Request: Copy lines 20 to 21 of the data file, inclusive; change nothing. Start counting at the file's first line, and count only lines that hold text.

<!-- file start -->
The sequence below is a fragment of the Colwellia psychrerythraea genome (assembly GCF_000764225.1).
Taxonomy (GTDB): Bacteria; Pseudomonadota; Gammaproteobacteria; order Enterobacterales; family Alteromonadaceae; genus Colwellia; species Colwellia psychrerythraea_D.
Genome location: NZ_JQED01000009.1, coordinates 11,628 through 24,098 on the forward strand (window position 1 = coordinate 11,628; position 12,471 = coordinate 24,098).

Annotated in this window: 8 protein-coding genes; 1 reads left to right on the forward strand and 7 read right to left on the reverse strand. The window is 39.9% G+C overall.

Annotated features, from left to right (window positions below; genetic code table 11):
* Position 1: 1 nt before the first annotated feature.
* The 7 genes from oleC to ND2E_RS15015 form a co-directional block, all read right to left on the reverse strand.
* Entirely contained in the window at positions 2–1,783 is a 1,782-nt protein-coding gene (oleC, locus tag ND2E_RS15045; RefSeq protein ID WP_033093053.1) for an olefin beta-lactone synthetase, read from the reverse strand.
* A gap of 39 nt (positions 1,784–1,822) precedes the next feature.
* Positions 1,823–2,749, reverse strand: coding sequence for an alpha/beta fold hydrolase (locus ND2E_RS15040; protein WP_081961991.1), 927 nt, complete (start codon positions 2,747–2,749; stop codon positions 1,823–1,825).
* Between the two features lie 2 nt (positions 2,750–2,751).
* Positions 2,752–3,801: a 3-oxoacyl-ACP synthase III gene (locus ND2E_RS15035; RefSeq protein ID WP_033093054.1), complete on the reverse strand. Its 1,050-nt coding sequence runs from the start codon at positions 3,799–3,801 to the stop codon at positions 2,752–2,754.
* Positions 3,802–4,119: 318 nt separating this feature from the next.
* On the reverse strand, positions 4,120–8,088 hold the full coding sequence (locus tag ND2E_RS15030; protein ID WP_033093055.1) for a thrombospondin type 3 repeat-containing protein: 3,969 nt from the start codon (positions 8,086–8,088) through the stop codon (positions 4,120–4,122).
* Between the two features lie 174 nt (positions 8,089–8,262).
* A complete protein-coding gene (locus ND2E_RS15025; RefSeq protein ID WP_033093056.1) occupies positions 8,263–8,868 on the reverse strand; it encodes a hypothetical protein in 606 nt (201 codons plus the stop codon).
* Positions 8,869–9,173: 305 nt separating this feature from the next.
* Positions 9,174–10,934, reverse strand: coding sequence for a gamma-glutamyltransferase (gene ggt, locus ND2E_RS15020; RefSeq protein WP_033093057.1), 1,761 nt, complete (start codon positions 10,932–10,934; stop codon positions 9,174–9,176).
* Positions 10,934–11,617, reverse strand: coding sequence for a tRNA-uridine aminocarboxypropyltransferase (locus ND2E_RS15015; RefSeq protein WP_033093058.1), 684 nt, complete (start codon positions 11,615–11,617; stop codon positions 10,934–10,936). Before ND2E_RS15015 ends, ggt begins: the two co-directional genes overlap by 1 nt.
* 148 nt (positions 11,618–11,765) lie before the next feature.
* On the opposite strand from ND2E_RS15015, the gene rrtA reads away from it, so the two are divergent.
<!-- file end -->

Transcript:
* 148 nt (positions 11,618–11,765) lie before the next feature.
* On the opposite strand from ND2E_RS15015, the gene rrtA reads away from it, so the two are divergent.